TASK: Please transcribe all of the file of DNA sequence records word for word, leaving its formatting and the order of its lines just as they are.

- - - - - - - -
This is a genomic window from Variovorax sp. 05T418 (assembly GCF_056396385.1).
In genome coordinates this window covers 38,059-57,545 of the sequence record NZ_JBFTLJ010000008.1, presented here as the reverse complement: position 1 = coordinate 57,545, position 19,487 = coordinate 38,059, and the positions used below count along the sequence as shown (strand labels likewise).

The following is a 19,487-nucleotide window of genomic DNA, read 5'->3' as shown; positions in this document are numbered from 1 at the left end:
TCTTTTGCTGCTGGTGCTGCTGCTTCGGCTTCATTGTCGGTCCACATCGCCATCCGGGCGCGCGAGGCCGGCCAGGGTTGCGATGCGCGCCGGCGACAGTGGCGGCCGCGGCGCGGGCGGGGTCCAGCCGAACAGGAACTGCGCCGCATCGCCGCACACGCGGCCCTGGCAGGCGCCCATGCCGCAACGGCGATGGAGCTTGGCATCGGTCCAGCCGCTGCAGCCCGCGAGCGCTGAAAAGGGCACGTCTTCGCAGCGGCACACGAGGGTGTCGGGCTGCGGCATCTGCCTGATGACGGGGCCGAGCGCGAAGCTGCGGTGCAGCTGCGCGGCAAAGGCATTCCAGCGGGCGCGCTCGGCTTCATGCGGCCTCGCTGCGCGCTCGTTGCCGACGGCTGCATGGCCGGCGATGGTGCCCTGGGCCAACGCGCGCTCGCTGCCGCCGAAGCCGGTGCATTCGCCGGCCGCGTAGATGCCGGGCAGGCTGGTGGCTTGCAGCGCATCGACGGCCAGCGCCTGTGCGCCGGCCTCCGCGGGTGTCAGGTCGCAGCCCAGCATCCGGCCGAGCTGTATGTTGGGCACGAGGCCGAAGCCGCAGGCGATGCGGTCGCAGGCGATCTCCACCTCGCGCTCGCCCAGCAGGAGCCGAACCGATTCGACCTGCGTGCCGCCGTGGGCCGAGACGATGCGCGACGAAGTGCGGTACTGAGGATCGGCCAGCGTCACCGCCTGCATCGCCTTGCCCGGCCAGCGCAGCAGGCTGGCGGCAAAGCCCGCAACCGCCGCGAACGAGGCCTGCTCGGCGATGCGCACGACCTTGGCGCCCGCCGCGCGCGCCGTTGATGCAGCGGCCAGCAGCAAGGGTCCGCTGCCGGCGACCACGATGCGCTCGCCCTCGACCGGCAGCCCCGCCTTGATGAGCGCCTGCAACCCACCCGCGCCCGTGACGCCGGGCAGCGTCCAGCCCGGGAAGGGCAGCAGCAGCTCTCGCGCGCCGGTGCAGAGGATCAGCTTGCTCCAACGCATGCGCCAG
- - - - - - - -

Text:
This is a genomic window from Variovorax sp. 05T418 (assembly GCF_056396385.1).
In genome coordinates this window covers 38,059-57,545 of the sequence record NZ_JBFTLJ010000008.1, presented here as the reverse complement: position 1 = coordinate 57,545, position 19,487 = coordinate 38,059, and the positions used below count along the sequence as shown (strand labels likewise).

The following is a 19,487-nucleotide window of genomic DNA, read 5'->3' as shown; positions in this document are numbered from 1 at the left end:
TCTTTTGCTGCTGGTGCTGCTGCTTCGGCTTCATTGTCGGTCCACATCGCCATCCGGGCGCGCGAGGCCGGCCAGGGTTGCGATGCGCGCCGGCGACAGTGGCGGCCGCGGCGCGGGCGGGGTCCAGCCGAACAGGAACTGCGCCGCATCGCCGCACACGCGGCCCTGGCAGGCGCCCATGCCGCAACGGCGATGGAGCTTGGCATCGGTCCAGCCGCTGCAGCCCGCGAGCGCTGAAAAGGGCACGTCTTCGCAGCGGCACACGAGGGTGTCGGGCTGCGGCATCTGCCTGATGACGGGGCCGAGCGCGAAGCTGCGGTGCAGCTGCGCGGCAAAGGCATTCCAGCGGGCGCGCTCGGCTTCATGCGGCCTCGCTGCGCGCTCGTTGCCGACGGCTGCATGGCCGGCGATGGTGCCCTGGGCCAACGCGCGCTCGCTGCCGCCGAAGCCGGTGCATTCGCCGGCCGCGTAGATGCCGGGCAGGCTGGTGGCTTGCAGCGCATCGACGGCCAGCGCCTGTGCGCCGGCCTCCGCGGGTGTCAGGTCGCAGCCCAGCATCCGGCCGAGCTGTATGTTGGGCACGAGGCCGAAGCCGCAGGCGATGCGGTCGCAGGCGATCTCCACCTCGCGCTCGCCCAGCAGGAGCCGAACCGATTCGACCTGCGTGCCGCCGTGGGCCGAGACGATGCGCGACGAAGTGCGGTACTGAGGATCGGCCAGCGTCACCGCCTGCATCGCCTTGCCCGGCCAGCGCAGCAGGCTGGCGGCAAAGCCCGCAACCGCCGCGAACGAGGCCTGCTCGGCGATGCGCACGACCTTGGCGCCCGCCGCGCGCGCCGTTGATGCAGCGGCCAGCAGCAAGGGTCCGCTGCCGGCGACCACGATGCGCTCGCCCTCGACCGGCAGCCCCGCCTTGATGAGCGCCTGCAACCCACCCGCGCCCGTGACGCCGGGCAGCGTCCAGCCCGGGAAGGGCAGCAGCAGCTCTCGCGCGCCGGTGCAGAGGATCAGCTTGCTCCAACGCATGCGCCAG